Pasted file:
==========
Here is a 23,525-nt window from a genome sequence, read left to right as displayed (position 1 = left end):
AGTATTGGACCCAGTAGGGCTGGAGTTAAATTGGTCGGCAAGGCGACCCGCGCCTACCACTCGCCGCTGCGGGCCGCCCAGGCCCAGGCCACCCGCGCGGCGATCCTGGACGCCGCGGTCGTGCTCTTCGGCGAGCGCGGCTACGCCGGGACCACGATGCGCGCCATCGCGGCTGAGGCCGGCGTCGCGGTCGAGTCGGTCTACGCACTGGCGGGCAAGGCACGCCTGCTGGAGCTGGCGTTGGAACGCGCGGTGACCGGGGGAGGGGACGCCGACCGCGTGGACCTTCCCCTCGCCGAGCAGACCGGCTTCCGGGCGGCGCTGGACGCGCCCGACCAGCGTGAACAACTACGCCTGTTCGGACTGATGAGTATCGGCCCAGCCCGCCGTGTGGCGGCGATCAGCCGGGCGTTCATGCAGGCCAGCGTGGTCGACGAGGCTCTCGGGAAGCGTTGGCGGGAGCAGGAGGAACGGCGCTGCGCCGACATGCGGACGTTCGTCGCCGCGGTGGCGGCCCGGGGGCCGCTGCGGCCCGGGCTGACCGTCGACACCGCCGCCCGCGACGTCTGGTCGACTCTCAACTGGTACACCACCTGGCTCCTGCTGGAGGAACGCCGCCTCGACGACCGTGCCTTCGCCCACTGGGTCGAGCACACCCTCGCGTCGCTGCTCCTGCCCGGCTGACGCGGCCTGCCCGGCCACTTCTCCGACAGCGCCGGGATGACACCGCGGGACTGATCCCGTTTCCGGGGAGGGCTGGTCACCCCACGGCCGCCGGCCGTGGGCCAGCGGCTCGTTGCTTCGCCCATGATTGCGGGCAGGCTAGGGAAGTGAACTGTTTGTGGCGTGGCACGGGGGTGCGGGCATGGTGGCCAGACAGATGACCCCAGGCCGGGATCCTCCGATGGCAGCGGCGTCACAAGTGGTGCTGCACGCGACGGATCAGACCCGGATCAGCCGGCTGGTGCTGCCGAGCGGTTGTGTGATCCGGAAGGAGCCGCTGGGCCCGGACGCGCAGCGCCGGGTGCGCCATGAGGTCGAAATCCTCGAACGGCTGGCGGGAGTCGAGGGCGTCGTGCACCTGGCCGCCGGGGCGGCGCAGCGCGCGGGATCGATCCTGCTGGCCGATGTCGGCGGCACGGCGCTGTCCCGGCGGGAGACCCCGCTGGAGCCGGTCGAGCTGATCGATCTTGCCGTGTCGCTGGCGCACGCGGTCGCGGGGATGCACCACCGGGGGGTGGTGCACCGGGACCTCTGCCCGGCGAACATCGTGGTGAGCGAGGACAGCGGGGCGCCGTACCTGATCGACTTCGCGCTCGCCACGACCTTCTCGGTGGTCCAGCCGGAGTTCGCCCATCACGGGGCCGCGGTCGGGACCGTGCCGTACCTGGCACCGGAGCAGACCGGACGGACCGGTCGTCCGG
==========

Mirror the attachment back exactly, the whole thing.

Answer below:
Here is a 23,525-nt window from a genome sequence, read left to right as displayed (position 1 = left end):
AGTATTGGACCCAGTAGGGCTGGAGTTAAATTGGTCGGCAAGGCGACCCGCGCCTACCACTCGCCGCTGCGGGCCGCCCAGGCCCAGGCCACCCGCGCGGCGATCCTGGACGCCGCGGTCGTGCTCTTCGGCGAGCGCGGCTACGCCGGGACCACGATGCGCGCCATCGCGGCTGAGGCCGGCGTCGCGGTCGAGTCGGTCTACGCACTGGCGGGCAAGGCACGCCTGCTGGAGCTGGCGTTGGAACGCGCGGTGACCGGGGGAGGGGACGCCGACCGCGTGGACCTTCCCCTCGCCGAGCAGACCGGCTTCCGGGCGGCGCTGGACGCGCCCGACCAGCGTGAACAACTACGCCTGTTCGGACTGATGAGTATCGGCCCAGCCCGCCGTGTGGCGGCGATCAGCCGGGCGTTCATGCAGGCCAGCGTGGTCGACGAGGCTCTCGGGAAGCGTTGGCGGGAGCAGGAGGAACGGCGCTGCGCCGACATGCGGACGTTCGTCGCCGCGGTGGCGGCCCGGGGGCCGCTGCGGCCCGGGCTGACCGTCGACACCGCCGCCCGCGACGTCTGGTCGACTCTCAACTGGTACACCACCTGGCTCCTGCTGGAGGAACGCCGCCTCGACGACCGTGCCTTCGCCCACTGGGTCGAGCACACCCTCGCGTCGCTGCTCCTGCCCGGCTGACGCGGCCTGCCCGGCCACTTCTCCGACAGCGCCGGGATGACACCGCGGGACTGATCCCGTTTCCGGGGAGGGCTGGTCACCCCACGGCCGCCGGCCGTGGGCCAGCGGCTCGTTGCTTCGCCCATGATTGCGGGCAGGCTAGGGAAGTGAACTGTTTGTGGCGTGGCACGGGGGTGCGGGCATGGTGGCCAGACAGATGACCCCAGGCCGGGATCCTCCGATGGCAGCGGCGTCACAAGTGGTGCTGCACGCGACGGATCAGACCCGGATCAGCCGGCTGGTGCTGCCGAGCGGTTGTGTGATCCGGAAGGAGCCGCTGGGCCCGGACGCGCAGCGCCGGGTGCGCCATGAGGTCGAAATCCTCGAACGGCTGGCGGGAGTCGAGGGCGTCGTGCACCTGGCCGCCGGGGCGGCGCAGCGCGCGGGATCGATCCTGCTGGCCGATGTCGGCGGCACGGCGCTGTCCCGGCGGGAGACCCCGCTGGAGCCGGTCGAGCTGATCGATCTTGCCGTGTCGCTGGCGCACGCGGTCGCGGGGATGCACCACCGGGGGGTGGTGCACCGGGACCTCTGCCCGGCGAACATCGTGGTGAGCGAGGACAGCGGGGCGCCGTACCTGATCGACTTCGCGCTCGCCACGACCTTCTCGGTGGTCCAGCCGGAGTTCGCCCATCACGGGGCCGCGGTCGGGACCGTGCCGTACCTGGCACCGGAGCAGACCGGACGGACCGGTCGTCCGG